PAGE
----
The Scholar: St. Mary's Law Review on Race and Social Justice


Tracy Kasparek


Legislators and judges must keep their own personal biases of homosexuals out of their analysis, particularly when considering if same-sex couples should be foster parents. Legislators and judges personal biases are rooted in unsubstantiated beliefs that homosexuals are mentally ill, lack the same maternal or parental instincts as hetersexuals, and may turn the children into homosexuals. None of these beliefs are supported by any type of evidence. On the contrary, studies indicate that homosexual couples are as fit for parenting as heterosexual couples. Furthermore, homosexual couples tend to take the hardest children to place such as: minority children, children with a history of abuse or neglect, and children with a mental or physical handicap. If legislation were to pass banning same- sex couples from fostering children, these children and many others would have to become wards of the state. Although some legislators have attempted to make it unlawful for same sex couples to be foster parents, no such legislation has passed. Furthermore, it is unlikely that similar laws will pass because there is no relevant link between sexual orientation and quality of parenting. Nonetheless, judges have disqualified same sex couples from becoming foster parents because they find it is was not in the best interest of the child. These judges have abused their discretion in considering a person’s sexuality as a factor. Following Lawrence v. Texas, any practice scrutinizing a person’s sexuality is unconstitutional. Therefore, it is imperative Texas courts replace the best interest of the child standard with the adverse impact test. Based on the adverse impact test, a person’s sexuality is not relevant, only the person’s propensity to be a good parent. What is important is not a person’s sexuality, but whether he or she can be a good parent.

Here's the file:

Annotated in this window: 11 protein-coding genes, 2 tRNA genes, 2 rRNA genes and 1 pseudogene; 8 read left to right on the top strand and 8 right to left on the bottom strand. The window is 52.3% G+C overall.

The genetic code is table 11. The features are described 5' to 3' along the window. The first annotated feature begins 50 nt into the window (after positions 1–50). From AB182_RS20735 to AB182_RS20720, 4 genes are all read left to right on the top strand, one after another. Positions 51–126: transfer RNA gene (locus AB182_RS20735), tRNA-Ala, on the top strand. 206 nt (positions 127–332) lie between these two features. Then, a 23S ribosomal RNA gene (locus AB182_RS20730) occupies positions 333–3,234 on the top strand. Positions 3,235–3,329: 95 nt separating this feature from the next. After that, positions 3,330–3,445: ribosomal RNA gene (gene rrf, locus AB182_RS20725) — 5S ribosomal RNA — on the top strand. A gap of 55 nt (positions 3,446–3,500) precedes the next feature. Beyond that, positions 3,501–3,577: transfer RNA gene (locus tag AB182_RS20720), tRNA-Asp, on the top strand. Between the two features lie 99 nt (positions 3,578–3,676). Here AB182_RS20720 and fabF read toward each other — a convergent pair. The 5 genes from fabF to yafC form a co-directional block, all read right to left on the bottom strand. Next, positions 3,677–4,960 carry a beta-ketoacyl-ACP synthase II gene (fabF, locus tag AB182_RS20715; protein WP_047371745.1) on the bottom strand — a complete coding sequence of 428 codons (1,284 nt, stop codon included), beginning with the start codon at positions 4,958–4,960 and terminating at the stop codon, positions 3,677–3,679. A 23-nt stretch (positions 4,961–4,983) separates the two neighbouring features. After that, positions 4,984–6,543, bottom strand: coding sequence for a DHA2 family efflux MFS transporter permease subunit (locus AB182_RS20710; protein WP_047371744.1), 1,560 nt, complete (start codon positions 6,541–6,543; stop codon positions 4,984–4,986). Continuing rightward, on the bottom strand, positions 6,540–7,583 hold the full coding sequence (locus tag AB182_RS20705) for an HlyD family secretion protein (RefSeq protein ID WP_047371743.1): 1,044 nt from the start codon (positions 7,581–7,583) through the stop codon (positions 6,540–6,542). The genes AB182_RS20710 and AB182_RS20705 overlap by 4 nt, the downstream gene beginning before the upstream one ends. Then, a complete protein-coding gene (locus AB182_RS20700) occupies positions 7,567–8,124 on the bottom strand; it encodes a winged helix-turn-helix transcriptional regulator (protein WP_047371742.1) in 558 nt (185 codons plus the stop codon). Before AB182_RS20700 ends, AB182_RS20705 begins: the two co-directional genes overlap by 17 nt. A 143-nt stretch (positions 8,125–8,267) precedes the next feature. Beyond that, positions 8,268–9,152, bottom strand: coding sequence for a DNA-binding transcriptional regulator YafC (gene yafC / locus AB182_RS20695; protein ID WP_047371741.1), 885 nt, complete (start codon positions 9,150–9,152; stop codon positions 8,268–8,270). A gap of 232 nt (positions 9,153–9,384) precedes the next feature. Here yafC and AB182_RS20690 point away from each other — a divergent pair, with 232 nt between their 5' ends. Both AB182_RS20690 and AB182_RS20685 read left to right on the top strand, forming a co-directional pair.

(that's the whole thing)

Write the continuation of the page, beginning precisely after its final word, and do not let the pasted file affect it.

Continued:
Volume Number


Issue Number



St. Mary's University School of Law



Included in

Family Law Commons